What big clients want to hear

The first step to landing larger clients is pitching to them. But the way that you pitch to them -- how you present yourself and what you do -- needs to change, as well as how you work with them when you do land the gig.

1. Research. Big-spending clients will take more time for you to research. You should be spending at least an hour reading through anything you can get your hands on from this company. I think social media feeds and mission statements are especially helpful; you get a handle on how the company likes to perceive of itself.

If it’s a large corporation with multiple locations, try to find out if certain locations specialize in different services. Then find the department that aligns with what you do. Then do some private searching on LinkedIn to find out who works in that department. Recall your past gig experience: who was the person who hired and managed you? Look for someone with that job title.

2. Explain what you do: You aren’t just a project manager, you’re the person who makes their problems go away. Remember, you’re not solving the corporation’s problems, you’re solving the problems of the person you’re pitching to -- Jane or Barbara who is looking at their crowded inbox and their dozens of approaching deadlines. Don’t pitch that you’re going to make the corporation thousands of dollars. You need to speak to her. You need to make her life easier. In large businesses, most employees don’t understand how the business even makes money and doesn’t care if it does.

Don’t muddy the waters by explaining everything that you do. If you’ve done your research right, you should have a target.

3. Understand that they have a boss. Jane or Barbara has a boss breathing down their necks about those approaching deadlines.

4. Understand that they don’t want to train you. They’re desperate for work to be done right now. They want to give you the bare bones and have you be a magician who understands everything without them having to tell you. Tell them you always spend the first few days listening and watching. Say something about how good you are at seeing the big picture, filling in where needed, and instead of trying to talk a lot about what you do, repeat back to them what they need.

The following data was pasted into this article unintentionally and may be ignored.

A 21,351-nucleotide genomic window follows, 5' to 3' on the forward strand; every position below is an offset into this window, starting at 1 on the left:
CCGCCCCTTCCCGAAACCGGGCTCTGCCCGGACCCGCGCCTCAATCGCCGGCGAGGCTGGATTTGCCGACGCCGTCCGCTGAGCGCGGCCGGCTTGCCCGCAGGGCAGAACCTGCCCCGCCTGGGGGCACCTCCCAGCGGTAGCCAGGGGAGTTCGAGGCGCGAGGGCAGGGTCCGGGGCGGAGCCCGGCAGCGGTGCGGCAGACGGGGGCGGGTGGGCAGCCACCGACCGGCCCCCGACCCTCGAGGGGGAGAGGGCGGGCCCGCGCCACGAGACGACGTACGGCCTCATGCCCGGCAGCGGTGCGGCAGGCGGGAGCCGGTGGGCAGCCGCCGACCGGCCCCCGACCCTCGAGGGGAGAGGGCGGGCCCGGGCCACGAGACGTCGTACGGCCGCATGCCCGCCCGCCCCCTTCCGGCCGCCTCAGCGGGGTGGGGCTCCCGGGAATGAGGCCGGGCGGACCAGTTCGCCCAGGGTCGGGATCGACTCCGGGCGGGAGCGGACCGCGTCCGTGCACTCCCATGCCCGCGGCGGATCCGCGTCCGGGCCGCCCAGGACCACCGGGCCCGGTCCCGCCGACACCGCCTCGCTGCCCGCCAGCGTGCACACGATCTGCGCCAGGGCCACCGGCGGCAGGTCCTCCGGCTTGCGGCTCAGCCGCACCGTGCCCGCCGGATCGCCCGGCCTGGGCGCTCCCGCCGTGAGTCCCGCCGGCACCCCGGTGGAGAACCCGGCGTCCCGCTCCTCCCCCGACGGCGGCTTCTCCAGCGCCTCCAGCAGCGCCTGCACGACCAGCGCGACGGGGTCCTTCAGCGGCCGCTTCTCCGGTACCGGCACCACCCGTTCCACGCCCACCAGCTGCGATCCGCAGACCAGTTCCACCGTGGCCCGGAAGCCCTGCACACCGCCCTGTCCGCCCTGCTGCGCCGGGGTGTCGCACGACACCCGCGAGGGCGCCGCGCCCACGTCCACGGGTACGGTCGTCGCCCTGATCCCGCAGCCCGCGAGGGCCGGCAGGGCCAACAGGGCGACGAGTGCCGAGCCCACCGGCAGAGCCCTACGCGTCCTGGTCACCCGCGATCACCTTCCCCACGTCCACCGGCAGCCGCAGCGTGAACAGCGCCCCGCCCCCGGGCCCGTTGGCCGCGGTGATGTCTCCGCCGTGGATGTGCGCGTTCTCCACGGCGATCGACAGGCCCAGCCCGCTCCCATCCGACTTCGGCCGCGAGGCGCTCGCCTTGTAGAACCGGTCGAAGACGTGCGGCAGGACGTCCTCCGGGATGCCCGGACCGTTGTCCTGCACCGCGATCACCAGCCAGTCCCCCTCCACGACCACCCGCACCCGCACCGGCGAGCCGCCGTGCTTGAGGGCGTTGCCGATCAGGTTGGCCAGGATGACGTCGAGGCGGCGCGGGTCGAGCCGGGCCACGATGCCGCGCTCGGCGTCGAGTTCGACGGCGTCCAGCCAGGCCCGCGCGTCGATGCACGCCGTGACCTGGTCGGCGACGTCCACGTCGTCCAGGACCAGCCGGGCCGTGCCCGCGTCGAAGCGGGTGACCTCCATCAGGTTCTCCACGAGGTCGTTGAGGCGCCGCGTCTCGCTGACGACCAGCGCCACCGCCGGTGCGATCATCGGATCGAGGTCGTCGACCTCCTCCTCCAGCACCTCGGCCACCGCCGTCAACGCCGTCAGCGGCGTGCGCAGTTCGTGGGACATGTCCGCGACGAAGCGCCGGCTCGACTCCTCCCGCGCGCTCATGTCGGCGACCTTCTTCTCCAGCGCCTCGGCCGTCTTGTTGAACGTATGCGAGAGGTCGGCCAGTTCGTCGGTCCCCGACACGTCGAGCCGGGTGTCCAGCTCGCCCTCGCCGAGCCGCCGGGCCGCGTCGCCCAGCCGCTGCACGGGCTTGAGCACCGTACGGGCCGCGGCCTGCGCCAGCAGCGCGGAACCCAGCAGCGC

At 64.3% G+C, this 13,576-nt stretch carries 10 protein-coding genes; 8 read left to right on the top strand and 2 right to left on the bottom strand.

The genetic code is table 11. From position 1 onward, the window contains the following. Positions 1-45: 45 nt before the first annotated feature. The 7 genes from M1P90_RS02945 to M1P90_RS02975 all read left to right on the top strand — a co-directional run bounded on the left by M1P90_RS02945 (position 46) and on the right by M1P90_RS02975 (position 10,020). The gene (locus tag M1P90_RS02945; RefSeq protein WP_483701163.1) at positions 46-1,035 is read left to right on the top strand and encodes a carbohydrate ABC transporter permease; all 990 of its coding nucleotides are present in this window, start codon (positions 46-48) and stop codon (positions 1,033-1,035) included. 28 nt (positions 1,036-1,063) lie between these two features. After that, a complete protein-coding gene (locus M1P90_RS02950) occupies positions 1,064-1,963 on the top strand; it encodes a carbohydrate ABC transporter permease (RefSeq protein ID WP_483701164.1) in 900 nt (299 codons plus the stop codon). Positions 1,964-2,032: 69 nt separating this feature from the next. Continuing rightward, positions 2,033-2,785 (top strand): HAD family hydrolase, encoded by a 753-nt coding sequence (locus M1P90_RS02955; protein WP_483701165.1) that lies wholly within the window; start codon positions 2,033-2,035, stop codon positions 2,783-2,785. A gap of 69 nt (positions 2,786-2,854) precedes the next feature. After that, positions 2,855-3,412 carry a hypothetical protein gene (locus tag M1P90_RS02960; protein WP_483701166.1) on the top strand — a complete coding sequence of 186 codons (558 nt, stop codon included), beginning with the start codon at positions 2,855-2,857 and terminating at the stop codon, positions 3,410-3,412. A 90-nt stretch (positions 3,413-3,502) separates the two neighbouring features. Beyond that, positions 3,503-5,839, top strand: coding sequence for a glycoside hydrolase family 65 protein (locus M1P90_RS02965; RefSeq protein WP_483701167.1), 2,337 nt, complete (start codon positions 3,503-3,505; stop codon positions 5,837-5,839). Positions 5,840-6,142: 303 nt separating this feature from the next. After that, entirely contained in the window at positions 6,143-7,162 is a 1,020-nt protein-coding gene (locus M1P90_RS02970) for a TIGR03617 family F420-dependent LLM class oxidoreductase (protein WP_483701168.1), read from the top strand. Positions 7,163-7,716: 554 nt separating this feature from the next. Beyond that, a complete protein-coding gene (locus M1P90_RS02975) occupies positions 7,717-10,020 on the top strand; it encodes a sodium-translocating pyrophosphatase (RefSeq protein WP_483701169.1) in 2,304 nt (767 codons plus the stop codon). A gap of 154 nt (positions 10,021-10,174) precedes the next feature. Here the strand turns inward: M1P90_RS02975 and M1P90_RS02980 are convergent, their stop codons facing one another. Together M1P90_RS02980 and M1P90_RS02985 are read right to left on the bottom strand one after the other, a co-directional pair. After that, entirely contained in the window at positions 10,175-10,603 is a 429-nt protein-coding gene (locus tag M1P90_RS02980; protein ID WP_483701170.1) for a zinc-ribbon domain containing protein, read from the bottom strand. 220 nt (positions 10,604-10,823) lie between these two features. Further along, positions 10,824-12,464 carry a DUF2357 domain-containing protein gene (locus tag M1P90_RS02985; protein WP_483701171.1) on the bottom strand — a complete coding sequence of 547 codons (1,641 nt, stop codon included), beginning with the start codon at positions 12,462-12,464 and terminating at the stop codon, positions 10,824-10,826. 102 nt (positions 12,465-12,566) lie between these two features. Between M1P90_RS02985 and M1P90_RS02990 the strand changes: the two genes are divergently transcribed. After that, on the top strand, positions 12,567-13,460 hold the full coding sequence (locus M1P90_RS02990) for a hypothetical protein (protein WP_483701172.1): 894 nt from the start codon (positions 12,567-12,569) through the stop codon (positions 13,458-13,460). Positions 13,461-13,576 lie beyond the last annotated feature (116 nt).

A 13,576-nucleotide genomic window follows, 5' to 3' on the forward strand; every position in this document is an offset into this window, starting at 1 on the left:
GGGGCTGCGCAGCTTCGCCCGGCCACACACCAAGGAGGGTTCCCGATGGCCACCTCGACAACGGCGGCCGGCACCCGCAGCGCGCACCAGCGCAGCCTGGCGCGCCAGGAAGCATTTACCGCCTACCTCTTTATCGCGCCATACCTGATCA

5. Tune into their tribe aesthetic and vision. Clients almost always want “new that still sounds like us”. Rarely are you hired to reinvent the wheel. It’s ok to be original and quirky, as long as you’re not off-brand. Again, listen and reflect back; your client will probably have neither the desire nor the power to change the overall style of the organization.

6. Always follow up after an initial cold email. If they don’t respond to your first email, you have nothing to lose: email them again.

7. At the end of the day, the #1 most valuable trait is reliability. They want you to be there when they call. They want you to get stuff in on time or early. They don’t want you to make them look bad to their bosses. Reliability is how you become your clients’ go-to.

8. Don’t be afraid to start small. If after the pitch and interview they hire you for a small project only, they’re interested but want to test you out. Knock their socks off.

Some of these skills are hard to teach. But don’t wait until you have them to start pitching to big clients -- just do it and learn.

Go read freelancers’ testimonies in articles and comments across the internet: they all wish they had started pitching to bigger clients earlier or asked for higher rates a long time ago. They were scared when shouldn’t have been. Don’t make their mistake.